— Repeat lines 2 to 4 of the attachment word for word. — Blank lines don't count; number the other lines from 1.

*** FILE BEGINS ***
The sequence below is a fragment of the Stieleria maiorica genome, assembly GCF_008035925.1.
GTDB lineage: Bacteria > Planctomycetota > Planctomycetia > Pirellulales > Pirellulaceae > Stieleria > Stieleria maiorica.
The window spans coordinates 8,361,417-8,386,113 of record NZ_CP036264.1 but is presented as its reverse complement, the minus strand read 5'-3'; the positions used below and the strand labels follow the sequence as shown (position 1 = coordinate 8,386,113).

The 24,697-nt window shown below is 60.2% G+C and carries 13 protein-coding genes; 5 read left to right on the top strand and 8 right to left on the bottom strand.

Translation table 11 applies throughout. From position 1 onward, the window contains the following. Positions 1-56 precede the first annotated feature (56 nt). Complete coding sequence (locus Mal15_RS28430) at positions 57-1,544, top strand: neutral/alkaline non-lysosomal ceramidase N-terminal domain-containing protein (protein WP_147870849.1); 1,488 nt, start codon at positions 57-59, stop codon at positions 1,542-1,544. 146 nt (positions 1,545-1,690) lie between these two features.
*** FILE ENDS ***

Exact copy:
GTDB lineage: Bacteria > Planctomycetota > Planctomycetia > Pirellulales > Pirellulaceae > Stieleria > Stieleria maiorica.
The window spans coordinates 8,361,417-8,386,113 of record NZ_CP036264.1 but is presented as its reverse complement, the minus strand read 5'-3'; the positions used below and the strand labels follow the sequence as shown (position 1 = coordinate 8,386,113).

The 24,697-nt window shown below is 60.2% G+C and carries 13 protein-coding genes; 5 read left to right on the top strand and 8 right to left on the bottom strand.